24th December 2020
Children know that the North Pole is home to Santa’s workshop and is bustling during the holiday season. He and his elves work tirelessly to get ready for Christmas Eve. What you may be surprised to hear is that the South Pole, or the Western Antarctic Peninsula (WAP), to be more specific, is just as busy at this time of the year. Palmer Station is one of three United States Antarctic ‘workshops’ based on the WAP, and between a ramping-up of research and Christmas festivities, December is one of its busiest months. The station is usually at maximum capacity around the holidays, housing around 20 scientists and 20 support staff that are busily collecting data.
The work at both poles is quite different. While the North Pole elves are busy making toys and stuffing stockings, the scientists are conducting research to understand the polar marine ecosystem’s response to a changing climate. Researchers from a myriad of disciplines cycle in and out of Palmer over the course of the southern summer, studying topics from insects (Belgica antarctica – the continent’s largest land animal) to ocean circulation. Although much of the research on station varies from year to year, the Palmer Station Long Term Ecological Research (LTER) project constitutes the focus of the base’s scientific study. This interdisciplinary research program was established in 1990 as part of a network of long-term ecological research sites created by the U.S. National Science Foundation (NSF). The makeup of each LTER program varies from site to site, but at Palmer it is a collaboration five labs—marine geochemistry, phytoplankton, zooplankton, seabirds, and whales.
Although all of Palmer’s scientists and contractors are dedicated to producing the best science possible during their time on station, the research community is also a spectacularly warm and familial place to spend the holidays. During my most recent stint at Palmer, I worked with the seabird lab to study penguins, giant petrels, and brown skuas. Fieldwork at Palmer is at the whim of the elements, with sea ice, wind, and inclement conditions regularly keeping boats off the water. In 2019, the sea ice stuck around at Palmer until mid-December, delaying much of the seabird work. By Christmas, we were still playing catch-up, traveling outside of station’s standard boating limits to visit Biscoe Point. Every season, the ‘birders’ conduct a penguin census at Biscoe, counting all of the adults and chicks on the island. We completed this annual count on Christmas Eve last year, bringing a festive air to the work with Santa hats.
This is standard for a holiday ‘on the ice’—many scientists and support staff work long hours on Christmas Eve and Christmas Day. In the Antarctic, time is money – it takes a phenomenal amount of resources to deploy someone to Palmer, and everyone understands that they must prioritize their research endeavors. For many of these scientists, the samples obtained in their few months on the WAP are the only data they’ll collect all year, with the rest of their time spent analyzing and writing. Still, all Palmer personnel know how to keep spirits high, especially around the holidays. Reindeer antlers, sleighbells, and other yuletide accoutrements are a common sight in the field and labs throughout December.
This is not to say that the holidays at Palmer are all work and no play; the community on station never fails to roll out a jolly celebration. In the weeks leading up to Christmas, community members sign up to contribute desserts to the holiday meal, staggering their pie, gingerbread house, and cookie bakes to share Palmer’s small kitchen. Depending on the weather, station members may take part in a celebratory polar plunge, jumping into the icy Southern Ocean alongside their friends.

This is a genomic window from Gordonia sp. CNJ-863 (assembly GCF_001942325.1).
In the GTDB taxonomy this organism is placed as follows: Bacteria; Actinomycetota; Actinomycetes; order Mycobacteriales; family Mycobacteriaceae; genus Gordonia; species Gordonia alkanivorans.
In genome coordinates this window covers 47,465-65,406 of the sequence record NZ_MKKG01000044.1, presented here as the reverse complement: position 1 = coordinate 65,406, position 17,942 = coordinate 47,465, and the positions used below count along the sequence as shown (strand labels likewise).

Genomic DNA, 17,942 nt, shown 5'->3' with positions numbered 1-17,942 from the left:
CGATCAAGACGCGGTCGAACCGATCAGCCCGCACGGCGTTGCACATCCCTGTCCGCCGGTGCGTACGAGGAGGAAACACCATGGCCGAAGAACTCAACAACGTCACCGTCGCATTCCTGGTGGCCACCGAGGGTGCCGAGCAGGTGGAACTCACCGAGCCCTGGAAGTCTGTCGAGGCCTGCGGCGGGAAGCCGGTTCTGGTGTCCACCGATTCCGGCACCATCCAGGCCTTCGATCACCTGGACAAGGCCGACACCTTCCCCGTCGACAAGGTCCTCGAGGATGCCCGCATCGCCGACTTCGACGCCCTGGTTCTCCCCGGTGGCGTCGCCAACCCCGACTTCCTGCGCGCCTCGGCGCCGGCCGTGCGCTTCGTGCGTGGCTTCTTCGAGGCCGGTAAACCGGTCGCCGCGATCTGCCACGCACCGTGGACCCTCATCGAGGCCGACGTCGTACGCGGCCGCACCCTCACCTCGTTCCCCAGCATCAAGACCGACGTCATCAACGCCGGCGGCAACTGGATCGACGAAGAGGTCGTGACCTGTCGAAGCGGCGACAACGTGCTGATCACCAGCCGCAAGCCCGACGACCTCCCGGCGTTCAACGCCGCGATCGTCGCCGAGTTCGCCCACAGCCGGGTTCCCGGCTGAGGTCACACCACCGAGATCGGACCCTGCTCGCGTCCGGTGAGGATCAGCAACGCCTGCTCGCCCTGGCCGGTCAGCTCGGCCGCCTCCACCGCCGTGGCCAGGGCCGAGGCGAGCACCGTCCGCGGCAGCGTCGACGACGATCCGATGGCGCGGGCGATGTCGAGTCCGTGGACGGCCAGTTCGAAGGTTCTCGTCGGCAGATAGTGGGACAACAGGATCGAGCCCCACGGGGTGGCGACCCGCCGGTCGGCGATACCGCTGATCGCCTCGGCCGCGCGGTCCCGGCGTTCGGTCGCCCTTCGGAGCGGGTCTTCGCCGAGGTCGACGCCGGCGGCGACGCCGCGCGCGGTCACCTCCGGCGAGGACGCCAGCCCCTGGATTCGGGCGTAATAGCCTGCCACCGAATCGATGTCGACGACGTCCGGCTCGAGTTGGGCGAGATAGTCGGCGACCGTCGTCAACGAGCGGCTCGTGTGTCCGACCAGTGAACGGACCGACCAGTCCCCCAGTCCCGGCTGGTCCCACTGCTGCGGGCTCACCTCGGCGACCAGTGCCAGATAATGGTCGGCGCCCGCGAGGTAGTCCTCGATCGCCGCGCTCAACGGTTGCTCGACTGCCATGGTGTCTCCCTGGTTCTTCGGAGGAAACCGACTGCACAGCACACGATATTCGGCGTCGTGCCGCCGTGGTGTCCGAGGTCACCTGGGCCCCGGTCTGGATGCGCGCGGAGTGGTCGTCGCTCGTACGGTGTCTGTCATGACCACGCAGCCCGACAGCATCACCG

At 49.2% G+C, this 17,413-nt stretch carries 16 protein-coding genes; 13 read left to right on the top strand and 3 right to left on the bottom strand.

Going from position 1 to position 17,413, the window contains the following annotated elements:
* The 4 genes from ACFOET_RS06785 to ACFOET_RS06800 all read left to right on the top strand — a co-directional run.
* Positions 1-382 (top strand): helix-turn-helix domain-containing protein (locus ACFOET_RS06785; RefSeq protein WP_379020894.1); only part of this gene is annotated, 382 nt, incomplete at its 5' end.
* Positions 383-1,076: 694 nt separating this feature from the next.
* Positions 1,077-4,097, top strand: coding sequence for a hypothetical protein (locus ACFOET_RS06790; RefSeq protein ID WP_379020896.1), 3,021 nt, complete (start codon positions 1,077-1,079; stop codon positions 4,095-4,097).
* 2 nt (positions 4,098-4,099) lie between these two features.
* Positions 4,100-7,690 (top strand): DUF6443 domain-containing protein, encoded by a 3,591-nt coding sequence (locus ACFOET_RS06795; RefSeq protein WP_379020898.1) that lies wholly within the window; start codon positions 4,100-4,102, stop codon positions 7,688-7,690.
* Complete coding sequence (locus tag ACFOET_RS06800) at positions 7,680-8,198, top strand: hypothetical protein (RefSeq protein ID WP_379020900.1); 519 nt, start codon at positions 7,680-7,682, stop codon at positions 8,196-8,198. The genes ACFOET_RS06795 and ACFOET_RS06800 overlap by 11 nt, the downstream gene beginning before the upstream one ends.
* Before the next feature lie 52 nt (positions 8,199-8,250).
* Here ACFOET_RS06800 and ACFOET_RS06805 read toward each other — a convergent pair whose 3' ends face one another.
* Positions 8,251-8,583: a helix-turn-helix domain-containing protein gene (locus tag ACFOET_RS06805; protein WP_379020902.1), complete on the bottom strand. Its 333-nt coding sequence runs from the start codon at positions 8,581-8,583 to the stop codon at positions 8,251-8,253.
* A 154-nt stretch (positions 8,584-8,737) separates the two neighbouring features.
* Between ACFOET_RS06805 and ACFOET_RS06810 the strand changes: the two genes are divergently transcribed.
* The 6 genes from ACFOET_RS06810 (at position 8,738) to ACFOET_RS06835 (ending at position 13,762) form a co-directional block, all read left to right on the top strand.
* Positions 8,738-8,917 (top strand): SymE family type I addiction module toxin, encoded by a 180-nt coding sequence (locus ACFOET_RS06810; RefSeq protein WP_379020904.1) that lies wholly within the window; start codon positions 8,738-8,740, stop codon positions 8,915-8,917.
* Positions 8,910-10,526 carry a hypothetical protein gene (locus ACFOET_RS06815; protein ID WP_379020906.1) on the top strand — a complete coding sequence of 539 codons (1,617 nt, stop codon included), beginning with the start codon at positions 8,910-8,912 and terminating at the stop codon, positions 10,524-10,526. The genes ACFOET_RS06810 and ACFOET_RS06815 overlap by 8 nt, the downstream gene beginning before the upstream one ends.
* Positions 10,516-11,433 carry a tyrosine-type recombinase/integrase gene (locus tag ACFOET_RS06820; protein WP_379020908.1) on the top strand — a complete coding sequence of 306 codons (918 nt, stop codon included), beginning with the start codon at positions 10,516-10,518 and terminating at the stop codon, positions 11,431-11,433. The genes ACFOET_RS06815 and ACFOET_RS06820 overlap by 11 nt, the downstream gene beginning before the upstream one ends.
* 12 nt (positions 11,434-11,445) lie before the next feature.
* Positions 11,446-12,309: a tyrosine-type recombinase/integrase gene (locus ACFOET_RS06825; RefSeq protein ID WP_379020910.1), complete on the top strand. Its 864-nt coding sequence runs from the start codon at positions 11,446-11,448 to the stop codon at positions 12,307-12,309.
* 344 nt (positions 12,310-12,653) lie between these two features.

December is also crunch time for white elephant preparations. This annual gift exchange is another Palmer tradition. Some Palmerites bring gifts from home, but many craft their contributions while on station. Palmer is home to some wonderful artists every year. Without fail, at each gift exchange, there are handmade paintings, wood carvings, glass etchings, and delectable confections. Usually, everyone makes it back from the field to take part, and good-spirited rivalry ensues as the gifts are swapped back and forth. After the gift exchange comes the indulgent holiday dinner. At Palmer, we are spoiled by incredible chefs who prepare all of our meals. They go all out for Christmas, invariably concocting a three-course feast comprising of all the traditional favorites.
As Christmas presents a rare two-day weekend at Palmer, community members often choose to take part in their own celebrations in addition to the station-wide activities. Sledding was a personal tradition of mine, taping up cardboard boxes as makeshift toboggans and boating out to a nearby island to find a perfect slope. Once my friends and I had grown exhausted from trudging uphill time and time again, we would plant ourselves at the bottom and build a snowman.
Christmas camping is a final tradition in which I’ve taken part since beginning to deploy in 2015. Community members gather at the ‘rec hut’, a cabin-like structure behind station, to chat, listen to Christmas music, and drink hot cocoa as they look out on Palmer’s resident glacier. Many choose to stay all night, pitching tents in the ‘backyard’ and waking up Christmas morning, hopefully to softly falling snow and penguins waddling past camp. A white Christmas indeed!
Leigh West is passionate about interdisciplinary approaches to science, and has a research background that straddles the realms of polar oceanography and mammalian conservation. In addition to her research, Leigh is dedicated to creative and inclusive science outreach, with a particular interest in art-science.